Numerous Republican Senators derided the defense presented by the former president’s lawyers. Ted Cruz said, “I don’t think the lawyers did the most effective job.” Cruz added that the lead House impeachment manager, Rep. Jamie B. Raskin, was “impressive.” Sen. John Cornyn, who is among Trump’s defenders on Capitol Hill, said that he has seen “a lot of lawyers and a lot of arguments” and that Castor’s “was not one of the finest I’ve seen.” Sen. Lindsay Graham said, “Well, I think I — I thought I — I really didn’t know — I thought I knew where he was going. And I really didn’t know where he was going.” Graham added that “nobody’s mind was changed one way or the other.” However, the House Managers changed one Republican Senator’s mind. Sen. Bill Cassidy was the only Republican Senator to switch his vote to support moving forward with the impeachment trial. Cassidy said after the first day of arguments, “The issue at hand, is it constitutional to impeach a president who’s left office? And the House managers made a compelling, cogent case, and the president’s team did not.” He said that the former president’s defense lawyers gave meandering opening statements that were incoherent and ineffective.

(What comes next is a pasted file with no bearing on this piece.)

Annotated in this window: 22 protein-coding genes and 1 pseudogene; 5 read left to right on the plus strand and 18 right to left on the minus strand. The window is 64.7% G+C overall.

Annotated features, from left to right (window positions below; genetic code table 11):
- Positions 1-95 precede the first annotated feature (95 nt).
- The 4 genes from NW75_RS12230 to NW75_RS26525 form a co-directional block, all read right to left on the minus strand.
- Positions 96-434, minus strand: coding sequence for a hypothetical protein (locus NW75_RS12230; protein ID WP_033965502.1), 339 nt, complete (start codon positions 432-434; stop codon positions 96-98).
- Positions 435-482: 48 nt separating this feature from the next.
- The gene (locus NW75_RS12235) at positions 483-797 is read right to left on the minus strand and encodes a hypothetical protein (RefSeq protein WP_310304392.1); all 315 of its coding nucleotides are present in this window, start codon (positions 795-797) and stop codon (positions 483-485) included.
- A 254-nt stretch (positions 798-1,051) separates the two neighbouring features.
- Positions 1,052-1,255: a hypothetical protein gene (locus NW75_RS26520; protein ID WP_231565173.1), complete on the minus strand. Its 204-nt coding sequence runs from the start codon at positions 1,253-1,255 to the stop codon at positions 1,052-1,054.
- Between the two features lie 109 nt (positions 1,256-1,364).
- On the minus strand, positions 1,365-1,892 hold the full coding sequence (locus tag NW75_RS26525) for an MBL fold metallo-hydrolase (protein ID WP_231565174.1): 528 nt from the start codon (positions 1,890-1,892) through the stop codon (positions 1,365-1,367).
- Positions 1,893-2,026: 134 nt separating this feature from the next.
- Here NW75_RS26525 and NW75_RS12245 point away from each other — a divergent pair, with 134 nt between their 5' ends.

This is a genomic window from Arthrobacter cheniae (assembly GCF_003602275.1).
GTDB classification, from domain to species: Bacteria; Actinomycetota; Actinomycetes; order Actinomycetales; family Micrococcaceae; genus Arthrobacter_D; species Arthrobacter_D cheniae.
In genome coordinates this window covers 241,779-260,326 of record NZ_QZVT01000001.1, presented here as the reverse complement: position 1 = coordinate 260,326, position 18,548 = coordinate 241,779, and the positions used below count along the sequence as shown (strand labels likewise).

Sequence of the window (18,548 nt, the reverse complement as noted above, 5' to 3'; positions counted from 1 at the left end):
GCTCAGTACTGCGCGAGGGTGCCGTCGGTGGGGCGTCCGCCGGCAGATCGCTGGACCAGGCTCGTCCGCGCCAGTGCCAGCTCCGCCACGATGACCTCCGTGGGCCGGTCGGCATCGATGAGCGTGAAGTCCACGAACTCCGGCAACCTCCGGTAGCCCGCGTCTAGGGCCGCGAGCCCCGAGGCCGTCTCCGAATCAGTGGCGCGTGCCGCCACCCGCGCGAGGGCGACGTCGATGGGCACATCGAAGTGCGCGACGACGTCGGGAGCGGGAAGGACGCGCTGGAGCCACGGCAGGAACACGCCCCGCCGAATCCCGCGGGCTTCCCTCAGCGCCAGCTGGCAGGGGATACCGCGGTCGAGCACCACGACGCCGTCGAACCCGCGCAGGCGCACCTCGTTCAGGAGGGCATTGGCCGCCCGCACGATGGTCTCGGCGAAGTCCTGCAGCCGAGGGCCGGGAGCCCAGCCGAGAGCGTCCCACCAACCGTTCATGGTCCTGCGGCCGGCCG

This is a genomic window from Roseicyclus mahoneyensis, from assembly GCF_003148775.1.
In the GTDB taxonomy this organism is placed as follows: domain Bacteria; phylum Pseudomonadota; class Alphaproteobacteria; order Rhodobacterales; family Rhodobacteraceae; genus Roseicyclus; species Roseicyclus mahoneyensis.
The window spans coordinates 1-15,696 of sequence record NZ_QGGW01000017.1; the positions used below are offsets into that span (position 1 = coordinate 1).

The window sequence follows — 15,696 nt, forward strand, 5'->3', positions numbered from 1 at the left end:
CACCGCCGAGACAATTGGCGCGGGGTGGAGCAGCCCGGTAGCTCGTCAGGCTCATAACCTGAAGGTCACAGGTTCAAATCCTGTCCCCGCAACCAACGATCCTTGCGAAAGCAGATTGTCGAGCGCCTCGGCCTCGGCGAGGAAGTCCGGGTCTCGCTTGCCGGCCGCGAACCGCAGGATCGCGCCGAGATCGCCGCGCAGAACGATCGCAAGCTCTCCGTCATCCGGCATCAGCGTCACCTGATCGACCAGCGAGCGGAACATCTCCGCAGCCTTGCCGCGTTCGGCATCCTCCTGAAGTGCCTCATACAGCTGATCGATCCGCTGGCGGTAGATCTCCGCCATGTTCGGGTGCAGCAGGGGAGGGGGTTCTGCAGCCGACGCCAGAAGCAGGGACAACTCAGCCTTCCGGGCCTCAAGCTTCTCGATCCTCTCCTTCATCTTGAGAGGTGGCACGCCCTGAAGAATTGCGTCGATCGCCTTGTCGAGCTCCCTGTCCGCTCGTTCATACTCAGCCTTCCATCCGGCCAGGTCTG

In yesterday’s presentation by the House Managers, a case was methodically made using the former president’s own words and tweets. I had several things I had to do yesterday afternoon, so I did not get to watch the House Managers’ complete presentation, but what I saw was so overwhelmingly convincing that I cannot understand how anyone can vote for acquittal. However, the sad thing is that most of the Republican Senators, if not all, recognize that what happened on January 6 was horrible, indefensible, and the fault of months of rhetoric by the former president culminating in his call for his supporters to march to the Capitol and present a show of strength. Yet, I do not expect the former president to be convicted. On Twitter, Senator Lindsey Graham called the yesterday’s presentation “offensive and absurd.” The only thing offensive about the presentation was the former president’s actions. There was nothing absurd about the evidence presented. It was terrifying. As Dave R commented yesterday, “They won’t convict because that makes them complicit. They would rather let the American voters fire their asses than grow a spine.” Just like the first impeachment trial, the vast majority of Republicans are not only making a mockery of the judicial/legislative process of impeachment, but they are making a mockery of the United States. Their inaction makes them just as culpable as the former president.

About Joe

I began my life in the South and for five years lived as a closeted teacher, but am now making a new life for myself as an oral historian in New England. I think my life will work out the way it was always meant to be. That doesn't mean there won't be ups and downs; that's all part of life. It means I just have to be patient. I feel like October 7, 2015 is my new birthday. It's a beginning filled with great hope. It's a second chance to live my life…not anyone else's. My profile picture is "David and Me," 2001 painting by artist Steve Walker. It happens to be one of my favorite modern gay art pieces. View all posts by Joe